Putting together the perfect outfit is crucial. For many of us, our jobs require our clothes to have a certain aesthetic - a feat that is only accomplished by carefully coordinating our everyday outfits and that includes having our shoes look sharp.
So when choosing an outfit, should your belt match your shoes? It's an age-old question that we have the answer to. Read on to find out.
So, Should Your Belt Match Your Shoes?
To answer the question in plain terms, no. They don’t technically have to match. However, matching these two clothing items together will almost always give you bonus points in the style department. You may be able to pull off a non-matching look, but admittedly, it’s a lot harder than it sounds as styles, patterns, and colors can clash easily. So, we’d recommend always matching them if you have the means.
Brown Belt Black Shoes
Have you ever been tempted to wear a brown belt with black shoes? Have you done it before? If so, you might be wondering if you should have or if you should in the future...unfortunately, the answer isn’t as cut and dry as we’d like to assume.
If your bottoms are any kind of light color such as tan or khaki and you're wearing black shoes, you may want to avoid brown belts. Although all of these tones are found in nature, the combination of the three in one outfit is quite often too much. It can make you look like a sort of "patchwork."
In addition, if your bottoms and shoes are black, you should still steer clear (most of the time) of brown belts. Most of the time, brown belts are on the lighter side of the color spectrum and, when paired with a primarily black ensemble, stick out a great deal. You may be able to get away with this if your belt is so dark brown that it appears to be black upon first glance, though.
Generally speaking, your belt and shoes should complement and not contrast. A brown belt worn with black shoes tend to contrast.
How To Match Your Belt To Your Shoes?
Match your metals
One important factor of matching your belt and shoes perfectly is the metals. Any metal components found on your shoes and belt should be the same - or as close to the same as you can get. If you have brass buckles on your shoes, you should try to ensure that your belt buckle is brass, as well. This rule applies to copper, gold, and silver as well. If your shoes don’t have any metal, this obviously doesn’t apply.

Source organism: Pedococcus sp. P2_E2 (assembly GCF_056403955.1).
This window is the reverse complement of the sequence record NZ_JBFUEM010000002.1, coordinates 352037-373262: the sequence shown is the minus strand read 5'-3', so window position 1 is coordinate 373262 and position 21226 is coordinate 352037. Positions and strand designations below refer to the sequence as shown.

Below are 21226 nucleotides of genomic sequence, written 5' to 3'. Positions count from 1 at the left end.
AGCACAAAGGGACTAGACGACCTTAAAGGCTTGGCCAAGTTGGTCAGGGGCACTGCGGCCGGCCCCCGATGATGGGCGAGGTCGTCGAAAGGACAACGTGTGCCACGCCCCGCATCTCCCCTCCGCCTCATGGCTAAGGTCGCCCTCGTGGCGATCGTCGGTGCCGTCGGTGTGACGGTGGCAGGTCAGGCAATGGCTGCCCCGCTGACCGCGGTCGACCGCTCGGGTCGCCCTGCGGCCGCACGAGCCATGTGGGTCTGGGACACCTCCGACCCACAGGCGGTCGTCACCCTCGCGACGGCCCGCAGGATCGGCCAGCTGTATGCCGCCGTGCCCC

Textures - there are tons of them on the market. You might not pay attention to textures, instead opting to focus on colors and metals, but textures are pretty important. The right pairing of textures can make or break an outfit, and belts and shoes are two of the most common places to find unique ones.
For example, a stylish texture pairing is a braided belt and suede shoes. The distinct texture of the belt and the smooth, clean look of suede shoes are complementary and give you a touch of style without taking things too far. If both your shoes and your belt are to have noticeable textures, try to match the textures exactly.
Consider the occasion of each item.
You probably have a few pairs of shoes for formal occasions and a few for casual everyday-looks. The same might be true for belts, whether you know it or not.
By default, belts that are made of canvas are casual, whereas belts that are made of leather can be worn casually or formally. Shoes follow the same general rules; leather dress shoes are formal. Oxfords, loafers, brogues, monks and similar shoes can be worn either way, while sneakers and espadrilles are casual.
Avoid mixing a casual belt with formal shoes and vice versa. Go for a casual-on-casual or formal-on-formal look to keep your outfit uniform.
When deciding what color belt and shoes to wear, turn to the color wheel. You’ll notice that some popular belt and shoe shades are cool and others are warm.
As a rule of thumb, don’t pair a cool shoe and a warm belt; stick to one tone. Consider wearing a dark brown belt with dark brown shoes, or a tan belt with shoes that no more than 1-2 shades darker, and always try to match as closely as possible to avoid any potential fashion nightmares.
This being said, some shoes may have more than one color on them: these will almost always be casual shoes and, in addition to being flashy, they are very hard to style. Try to boycott two-toned shoes when you’re trying to match your belt with them.
Do you match your shoes with your belt? Or, thanks to this article, will you start? If you do match these two together, remember to pay attention to color, occasion, and the type of metal present. Try your best not to wear a brown belt with black shoes, but, if you must wear this combination, go for a dark brown belt with your black shoes. Surprisingly people take very little consideration in matching their socks with shoes. Instead, they usually match socks with other pieces of their outfit.